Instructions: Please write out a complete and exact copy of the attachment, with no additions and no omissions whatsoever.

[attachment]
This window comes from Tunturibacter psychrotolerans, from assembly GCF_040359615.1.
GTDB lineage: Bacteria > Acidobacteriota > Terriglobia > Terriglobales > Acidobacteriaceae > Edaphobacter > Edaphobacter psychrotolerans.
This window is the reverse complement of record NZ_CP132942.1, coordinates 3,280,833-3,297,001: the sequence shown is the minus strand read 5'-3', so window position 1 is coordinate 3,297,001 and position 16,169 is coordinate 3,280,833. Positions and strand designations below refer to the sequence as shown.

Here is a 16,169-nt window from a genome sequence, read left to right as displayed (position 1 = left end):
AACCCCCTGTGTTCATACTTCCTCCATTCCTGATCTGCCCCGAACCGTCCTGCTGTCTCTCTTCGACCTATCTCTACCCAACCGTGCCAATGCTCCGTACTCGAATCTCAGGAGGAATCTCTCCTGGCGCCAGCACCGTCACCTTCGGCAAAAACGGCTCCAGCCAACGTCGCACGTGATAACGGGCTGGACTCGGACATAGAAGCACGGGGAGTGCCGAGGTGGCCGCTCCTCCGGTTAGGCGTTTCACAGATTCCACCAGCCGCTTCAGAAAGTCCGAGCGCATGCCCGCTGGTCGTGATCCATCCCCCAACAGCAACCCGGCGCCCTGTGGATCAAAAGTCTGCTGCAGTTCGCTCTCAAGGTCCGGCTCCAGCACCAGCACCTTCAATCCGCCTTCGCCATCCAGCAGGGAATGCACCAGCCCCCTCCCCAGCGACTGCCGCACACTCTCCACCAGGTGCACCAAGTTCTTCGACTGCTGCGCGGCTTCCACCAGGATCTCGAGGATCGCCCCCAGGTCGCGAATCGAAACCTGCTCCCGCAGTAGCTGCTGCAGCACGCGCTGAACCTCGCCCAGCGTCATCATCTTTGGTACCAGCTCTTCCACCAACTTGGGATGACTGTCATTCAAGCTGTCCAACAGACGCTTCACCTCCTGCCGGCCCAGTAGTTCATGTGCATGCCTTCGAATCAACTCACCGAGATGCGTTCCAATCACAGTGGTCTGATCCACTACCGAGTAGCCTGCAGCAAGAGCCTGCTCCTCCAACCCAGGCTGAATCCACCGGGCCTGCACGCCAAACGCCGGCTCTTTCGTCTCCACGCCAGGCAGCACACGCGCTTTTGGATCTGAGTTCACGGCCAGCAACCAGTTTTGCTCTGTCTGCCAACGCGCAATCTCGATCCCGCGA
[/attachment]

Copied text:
This window comes from Tunturibacter psychrotolerans, from assembly GCF_040359615.1.
GTDB lineage: Bacteria > Acidobacteriota > Terriglobia > Terriglobales > Acidobacteriaceae > Edaphobacter > Edaphobacter psychrotolerans.
This window is the reverse complement of record NZ_CP132942.1, coordinates 3,280,833-3,297,001: the sequence shown is the minus strand read 5'-3', so window position 1 is coordinate 3,297,001 and position 16,169 is coordinate 3,280,833. Positions and strand designations below refer to the sequence as shown.

Here is a 16,169-nt window from a genome sequence, read left to right as displayed (position 1 = left end):
AACCCCCTGTGTTCATACTTCCTCCATTCCTGATCTGCCCCGAACCGTCCTGCTGTCTCTCTTCGACCTATCTCTACCCAACCGTGCCAATGCTCCGTACTCGAATCTCAGGAGGAATCTCTCCTGGCGCCAGCACCGTCACCTTCGGCAAAAACGGCTCCAGCCAACGTCGCACGTGATAACGGGCTGGACTCGGACATAGAAGCACGGGGAGTGCCGAGGTGGCCGCTCCTCCGGTTAGGCGTTTCACAGATTCCACCAGCCGCTTCAGAAAGTCCGAGCGCATGCCCGCTGGTCGTGATCCATCCCCCAACAGCAACCCGGCGCCCTGTGGATCAAAAGTCTGCTGCAGTTCGCTCTCAAGGTCCGGCTCCAGCACCAGCACCTTCAATCCGCCTTCGCCATCCAGCAGGGAATGCACCAGCCCCCTCCCCAGCGACTGCCGCACACTCTCCACCAGGTGCACCAAGTTCTTCGACTGCTGCGCGGCTTCCACCAGGATCTCGAGGATCGCCCCCAGGTCGCGAATCGAAACCTGCTCCCGCAGTAGCTGCTGCAGCACGCGCTGAACCTCGCCCAGCGTCATCATCTTTGGTACCAGCTCTTCCACCAACTTGGGATGACTGTCATTCAAGCTGTCCAACAGACGCTTCACCTCCTGCCGGCCCAGTAGTTCATGTGCATGCCTTCGAATCAACTCACCGAGATGCGTTCCAATCACAGTGGTCTGATCCACTACCGAGTAGCCTGCAGCAAGAGCCTGCTCCTCCAACCCAGGCTGAATCCACCGGGCCTGCACGCCAAACGCCGGCTCTTTCGTCTCCACGCCAGGCAGCACACGCGCTTTTGGATCTGAGTTCACGGCCAGCAACCAGTTTTGCTCTGTCTGCCAACGCGCAATCTCGATCCCGCGA